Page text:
SCARBOROUGH, MAINE – Harmon's Market is pleased to present a body of work by Homer and Willauer Architects, entitled Summer Houses at Prouts Neck, Maine. These original drawings date from 1961 to 1963. The firm, which was a collaboration between Arthur Osborne "Oz" Willauer and Richard Wellington "Dick" Homer explored the relationship between modernist and shingle-style architecture. The exhibition will be on view from June 5th through July 6th 2019. There will be a reception on Tuesday, July 2nd, from 5 to 7pm.
In 1935, Oz, a younger friend of Dick's father, designed the Homer family cottage at Southwest Harbor, Maine. In the mid-1950's, when Dick decided to aim his prodigious talents away from ceramics and toward architecture, he turned to Oz for guidance, encouragement and work. At that moment, their collaboration began. After finishing his degree at MIT, with Walter Gropius, Dick went to work for The Architects Collaborative in Cambridge, Massachusetts. At the same time, he and Oz Willauer, of Prouts Neck, Maine, began Homer and Willauer Architects. Oz's talents, together with his history with and relationship to Prouts Neck, enabled him to help and guide his friends and neighbors, at Prouts, who were beginning to think about designing and redesigning their summer houses, in new ways.
The director of Harmon's Market was a boy, at Prouts, during the heyday of Dick's and Oz's collaborative work. He remembers well and fondly the buzz, sometimes controversial, that the new designs created. Also, having very recently become a year-round resident of Prouts, on his winter walks on the beach, the director has been repeatedly dazzled by the way in which Oz's and Dick's G. S. Rockefeller house enables the view of the sunset over the western beach to pass through its glass-filled gable ends and be viewed while walking on the eastern beach. Winter's leafless vistas have rarely been focused through such a spectacular lens!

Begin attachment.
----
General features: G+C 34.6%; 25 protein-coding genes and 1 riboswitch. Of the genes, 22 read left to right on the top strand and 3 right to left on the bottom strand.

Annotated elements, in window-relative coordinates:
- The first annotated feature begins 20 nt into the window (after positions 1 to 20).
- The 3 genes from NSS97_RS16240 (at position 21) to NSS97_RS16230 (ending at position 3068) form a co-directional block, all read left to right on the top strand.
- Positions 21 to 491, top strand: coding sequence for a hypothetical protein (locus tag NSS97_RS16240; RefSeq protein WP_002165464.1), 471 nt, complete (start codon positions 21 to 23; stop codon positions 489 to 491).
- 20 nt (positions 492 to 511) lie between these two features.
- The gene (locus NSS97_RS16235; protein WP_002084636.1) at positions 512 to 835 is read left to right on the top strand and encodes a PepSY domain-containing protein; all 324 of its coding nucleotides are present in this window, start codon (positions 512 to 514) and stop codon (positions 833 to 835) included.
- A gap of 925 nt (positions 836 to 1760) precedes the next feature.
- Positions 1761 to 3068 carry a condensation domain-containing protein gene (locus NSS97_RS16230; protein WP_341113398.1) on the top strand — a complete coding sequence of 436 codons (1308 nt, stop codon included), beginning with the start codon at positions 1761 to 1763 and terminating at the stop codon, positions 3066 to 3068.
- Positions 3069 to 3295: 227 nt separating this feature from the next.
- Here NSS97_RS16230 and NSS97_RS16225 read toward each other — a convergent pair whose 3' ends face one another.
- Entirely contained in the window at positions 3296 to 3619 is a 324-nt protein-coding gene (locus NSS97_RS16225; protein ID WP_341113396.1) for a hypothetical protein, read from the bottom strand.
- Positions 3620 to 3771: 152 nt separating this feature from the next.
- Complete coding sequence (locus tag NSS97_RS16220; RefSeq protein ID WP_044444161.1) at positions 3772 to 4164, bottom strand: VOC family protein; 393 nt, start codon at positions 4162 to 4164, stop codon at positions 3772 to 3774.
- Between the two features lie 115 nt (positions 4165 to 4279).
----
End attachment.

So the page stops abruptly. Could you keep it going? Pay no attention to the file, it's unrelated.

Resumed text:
As a result, 2 years ago, the director asked Brad Willauer, one of Oz's sons and also a resident of Prouts, whether drawings of such work survived. Brad said that after his father's death, for practical reasons, Dick asked for the drawings and he gave them to him. Brad added that Dick passed away a few years ago and, if the drawings survived, they may be in the possession of his daughters. One of Dick's daughters, Susi Homer, lives in the family house at Southwest Harbor and the director contacted her. And, in fact, Susi had her father's drawings and, after pointing the way to the attic, allowed the director to go through them. There, he found approximately 80 drawings related to 3 of the iconic summer houses that Homer and Willauer built at Prouts Neck: The Meck Cottage; the G. S. Rockefeller House; and, the E. P. Maynard House. All of the drawings were conserved and of the total number, the current show is comprised of 33.
Harmon's Market is grateful to Brad Willauer, Susi Homer, and the entire Willauer and Homer families for sharing with and offering to the wider public these superb original drawings of Oz's and Dick's Summer Houses at Prouts Neck, Maine.
For more information and images, please contact the gallery: (207) 883-1085 or firstname.lastname@example.org